There’s no downside to renewing early—you can even carry over remaining time
Let’s talk about SSL renewals. I mean, this seems like an appropriate topic given that you’re on SSLRenewals.com.
We get a lot of questions about renewals. Stuff like why do SSL certificates expire? Why should I renew early? And what happens if my certificate does expire?
Those are all good questions. Let’s answer all three of them.
Why Do SSL Certificates Expire?
Let’s start with looking at why you need to renew SSL at all. It’s a valid question and probably the one we get asked most frequently. No, this isn’t part of some scam to keep you paying. If the Certificate Authorities (CAs) that issue SSL wanted to keep you paying then SSL would become a monthly service and you’d be paying every month, anyway.
No, expiration actually has very little to do with economics. It comes down to two things, really. One is proliferation of new technology and upgrades and the other stems from the need to keep up to date information for validation purposes.
As far as proliferating new technology and upgrades, it makes a lot of sense that in order to keep customers up to date with most secure hashing algorithms and encryption strengths possible that you would occasionally need to upgrade. Unfortunately, if certificates didn’t expire many people never would. This would make the entire internet less safe and undermine people’s faith in encryption. By making sure certificates expire at least every three years – a number that will likely be reduced in the next year or so – you can ensure that everyone is keeping their implementations at least somewhat up to date. In just the past years the SSL industry has deprecated SHA-1, that wouldn’t be possible without certificate expiration.
The other reason is just as practical. As with any other form of identification, you occasionally have to check in to provide up to date identifying information. Driver’s licenses expire, passports expire—it’s normal. Thought SSL is typically discussed in terms of the encryption it provides, it serves a second, less-advertised function: authentication. SSL certificates display identifying information about the proprietor of the website you’re visiting. In order for CAs to continue to supply this identifying information they need to occasionally verify that it’s still accurate. Hence, expiration.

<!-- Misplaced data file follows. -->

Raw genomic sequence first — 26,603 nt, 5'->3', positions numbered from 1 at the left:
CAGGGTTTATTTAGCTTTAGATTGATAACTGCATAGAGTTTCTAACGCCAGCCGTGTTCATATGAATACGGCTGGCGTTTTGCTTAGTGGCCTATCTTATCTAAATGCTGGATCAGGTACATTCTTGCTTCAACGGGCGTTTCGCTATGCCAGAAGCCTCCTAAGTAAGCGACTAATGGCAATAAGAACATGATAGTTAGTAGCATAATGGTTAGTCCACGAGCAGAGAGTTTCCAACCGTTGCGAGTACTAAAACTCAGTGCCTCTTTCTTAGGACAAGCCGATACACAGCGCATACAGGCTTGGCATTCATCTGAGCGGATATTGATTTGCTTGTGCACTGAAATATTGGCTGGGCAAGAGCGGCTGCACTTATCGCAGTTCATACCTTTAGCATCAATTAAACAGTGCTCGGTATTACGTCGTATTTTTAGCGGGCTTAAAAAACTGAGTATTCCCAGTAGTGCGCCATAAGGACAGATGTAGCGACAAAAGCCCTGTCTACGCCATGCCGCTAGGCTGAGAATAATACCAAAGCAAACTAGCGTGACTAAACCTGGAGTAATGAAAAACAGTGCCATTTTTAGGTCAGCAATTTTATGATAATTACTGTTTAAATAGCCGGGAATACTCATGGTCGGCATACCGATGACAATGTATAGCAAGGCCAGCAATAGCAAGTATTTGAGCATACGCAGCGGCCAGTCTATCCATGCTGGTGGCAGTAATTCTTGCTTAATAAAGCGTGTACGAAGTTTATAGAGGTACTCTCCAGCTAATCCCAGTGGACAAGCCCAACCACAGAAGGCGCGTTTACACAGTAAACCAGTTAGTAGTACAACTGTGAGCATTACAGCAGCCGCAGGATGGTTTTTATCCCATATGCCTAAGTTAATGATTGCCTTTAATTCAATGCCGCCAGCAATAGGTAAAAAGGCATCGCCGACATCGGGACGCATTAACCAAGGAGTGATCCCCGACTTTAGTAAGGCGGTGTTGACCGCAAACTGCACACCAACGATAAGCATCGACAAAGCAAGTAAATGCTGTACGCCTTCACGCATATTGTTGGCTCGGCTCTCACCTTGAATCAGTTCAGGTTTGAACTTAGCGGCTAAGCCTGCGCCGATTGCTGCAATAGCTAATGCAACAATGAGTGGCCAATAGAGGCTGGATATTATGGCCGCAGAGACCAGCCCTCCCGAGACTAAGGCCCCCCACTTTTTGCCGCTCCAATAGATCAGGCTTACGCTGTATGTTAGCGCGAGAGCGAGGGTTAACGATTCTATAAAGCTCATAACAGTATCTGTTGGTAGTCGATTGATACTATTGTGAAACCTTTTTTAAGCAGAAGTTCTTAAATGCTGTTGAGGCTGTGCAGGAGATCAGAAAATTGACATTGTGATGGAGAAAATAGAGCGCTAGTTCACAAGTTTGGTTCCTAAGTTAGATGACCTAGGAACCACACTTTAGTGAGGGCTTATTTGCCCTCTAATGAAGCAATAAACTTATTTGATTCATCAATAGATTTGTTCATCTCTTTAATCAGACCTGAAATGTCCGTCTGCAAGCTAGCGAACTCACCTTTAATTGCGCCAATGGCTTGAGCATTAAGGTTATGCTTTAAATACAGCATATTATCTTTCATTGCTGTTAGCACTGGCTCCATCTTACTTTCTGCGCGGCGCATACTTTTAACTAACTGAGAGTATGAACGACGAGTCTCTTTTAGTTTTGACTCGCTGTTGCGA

Why Should I Renew My SSL Certificate Before it Expires?
You can renew your certificate up to three months before it expires. But should you?
For one, you have nothing to lose by renewing early. A lot of people mistakenly think that if they renew early they’ll lose time off their previous certificate. That’s wrong—you can carry up to three months over to your new certificate. That’s right, the new certificate will be valid for 12, 24 or 36 months, plus whatever time you had remaining on your last certificate. That means you could have up to 39 months of validity for DV and OV certificates and 27 for EV certs.
Beyond that, certificate expiration just isn’t something you want to mess around with. The longer you wait, the greater your risk of exposure becomes. Keep in mind, “renew” is a bit of misnomer, you’re still buying a new SSL certificate, you’re just taking advantage of your old validation information to speed up the process. That being said, it may still take a day or two to issue your new SSL certificate so if you wait until the day before it expires you might be in trouble.
Don’t wait, as soon as you receive notification about renewing just go ahead and do it. You have nothing to lose by doing it early, but plenty to lose by waiting.
What Happens If My SSL Certificate Expires?
No, just kidding. Though it can be catastrophic. If your certificate expires your website’s visitors will be greeted with a warning that says your certificate has expired—it’s right in their face. It would be like if you walked into a restaurant and before you even get to the hostess someone hands you a large note informing you that this place hasn’t paid rent on time. It’s not a good look. Your website will also receive a “Not Secure” visual warning in the address bar. And of course, your connections will no longer be secure.
Not to mention you’ll have to go through the entire validation process again, as opposed to being able to skip a few steps.
Look, renewing really shouldn’t be a hassle. Just take care of it early on and you’ll have nothing to worry about. Like we’ve said, there’s nothing to lose by renewing early, but plenty to lose if you wait.